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“View All” or Don’t Bother

“Hello, my name is Ann-Marie and I’m an addict.”

I’m an Internet junkie. I can’t get enough of it. Whether it be chatting on Gmail, laughing at the daily Dilbert blog entry, reading the latest headlines on my RSS news feed or my biggest nemesis, e-shopping, I’m completely and totally hooked. But it’s only the last category – e-shopping – that has some serious drawbacks. While I love how easy it is to order anything online, from a basket of brownies to my gadget du jour, the bane of my bank account appears to be that it’s too easy. The “order” button might as well be a shiny pocket watch dangling at the end of a hypnotist’s string. But, my compulsion to click the “order” button aside, it continues to surprise me how many large retail companies still don’t get it right when it comes to the sales process.

Perhaps I’m nitpicking, but I went online recently to a major clothing retailer with the thought in mind to splurge. But when I went to view the various clothing options they had to offer me, I got completely hung up on the lack of a “view all” button. Instead, I was expected to navigate through 12 different pages just to find a sweater I deemed perfect for Friday night. Come on people! Every second I spend clicking to another page is a second that I’m not clicking on the order button. And to make matters worse, the page was littered with so many graphics that I had to wait 15-20 seconds every time I clicked to a new page – even with the speed of cable. As an Internet junkie, I’m incredibly impatient and this experience was irritating enough that it literally made me lose my urge to buy.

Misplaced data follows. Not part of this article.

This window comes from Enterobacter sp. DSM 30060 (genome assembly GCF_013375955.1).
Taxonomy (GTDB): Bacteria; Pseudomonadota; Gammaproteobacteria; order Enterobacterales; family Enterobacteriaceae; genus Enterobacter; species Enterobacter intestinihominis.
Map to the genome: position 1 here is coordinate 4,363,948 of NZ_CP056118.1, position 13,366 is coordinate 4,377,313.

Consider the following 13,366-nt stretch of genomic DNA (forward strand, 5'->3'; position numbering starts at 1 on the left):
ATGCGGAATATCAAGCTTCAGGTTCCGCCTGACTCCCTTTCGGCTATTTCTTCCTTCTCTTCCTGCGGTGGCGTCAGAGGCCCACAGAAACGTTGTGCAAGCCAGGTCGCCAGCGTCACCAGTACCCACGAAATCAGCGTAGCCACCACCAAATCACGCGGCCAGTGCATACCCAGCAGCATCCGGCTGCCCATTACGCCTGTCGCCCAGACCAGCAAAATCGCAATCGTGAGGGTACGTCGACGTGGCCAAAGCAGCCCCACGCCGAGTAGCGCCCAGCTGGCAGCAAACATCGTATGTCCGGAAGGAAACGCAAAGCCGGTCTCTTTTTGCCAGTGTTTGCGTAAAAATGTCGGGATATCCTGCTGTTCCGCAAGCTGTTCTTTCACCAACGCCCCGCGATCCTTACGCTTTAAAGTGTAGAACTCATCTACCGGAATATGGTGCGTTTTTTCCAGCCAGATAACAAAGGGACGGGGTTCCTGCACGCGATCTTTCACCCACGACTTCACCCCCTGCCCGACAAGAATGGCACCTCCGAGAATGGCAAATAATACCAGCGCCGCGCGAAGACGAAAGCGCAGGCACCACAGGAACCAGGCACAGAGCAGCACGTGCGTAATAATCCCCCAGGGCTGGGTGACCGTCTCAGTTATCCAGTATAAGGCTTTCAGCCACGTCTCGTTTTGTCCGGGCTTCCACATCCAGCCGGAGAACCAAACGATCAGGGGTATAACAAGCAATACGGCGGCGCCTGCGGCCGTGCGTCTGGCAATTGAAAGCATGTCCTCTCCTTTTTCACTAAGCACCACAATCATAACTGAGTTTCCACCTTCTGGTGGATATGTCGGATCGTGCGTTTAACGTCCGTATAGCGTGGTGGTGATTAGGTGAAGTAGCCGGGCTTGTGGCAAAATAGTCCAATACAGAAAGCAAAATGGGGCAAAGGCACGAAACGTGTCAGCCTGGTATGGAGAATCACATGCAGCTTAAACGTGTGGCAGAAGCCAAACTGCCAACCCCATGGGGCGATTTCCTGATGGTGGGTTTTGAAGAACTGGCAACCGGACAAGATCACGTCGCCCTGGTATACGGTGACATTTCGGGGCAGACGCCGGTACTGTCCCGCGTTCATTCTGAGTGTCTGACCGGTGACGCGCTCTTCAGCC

“View all” is certainly not a complicated feature to employ and would drastically improve my experience. It would be even better to see companies go the extra mile and allow the user to choose just how many items they’d like to see on a page, if viewing all items would unleash a beastly page size. I understand that a lot goes into the design of a Web page – I deal with it everyday here at Quicken Loans – but when you’re busy digging deep, trying to ensure that the process goes smoothly for the user, don’t forget some of the basics. I’m talking about the impatient Internet junkie who’s ready to buy and ready to buy NOW. Don’t make it hard for me or you’ll lose some of the easiest business out there.

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Comments

  1. 100% in agreement with you, Ann-Marie. Especially when the pages get hung up jogging back and forth between between them trying to compare multiple items.
    Viva la “View All” button!

    Posted by: Mike D. | January 12, 2007
  2. “Every second I spend clicking to another page is a second that I’m not clicking on the order button.”
    When will online retailers get this? Less clicks, more bucks.

    Posted by: Christy | January 12, 2007
  3. View All, All the Time. I’d rather wait longer initially than have to click a boatload of times. Give me a list of 200 shirts and I’ll scan it like the dickens.

    Posted by: Jarretta | January 12, 2007

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Friday, July 21, 2017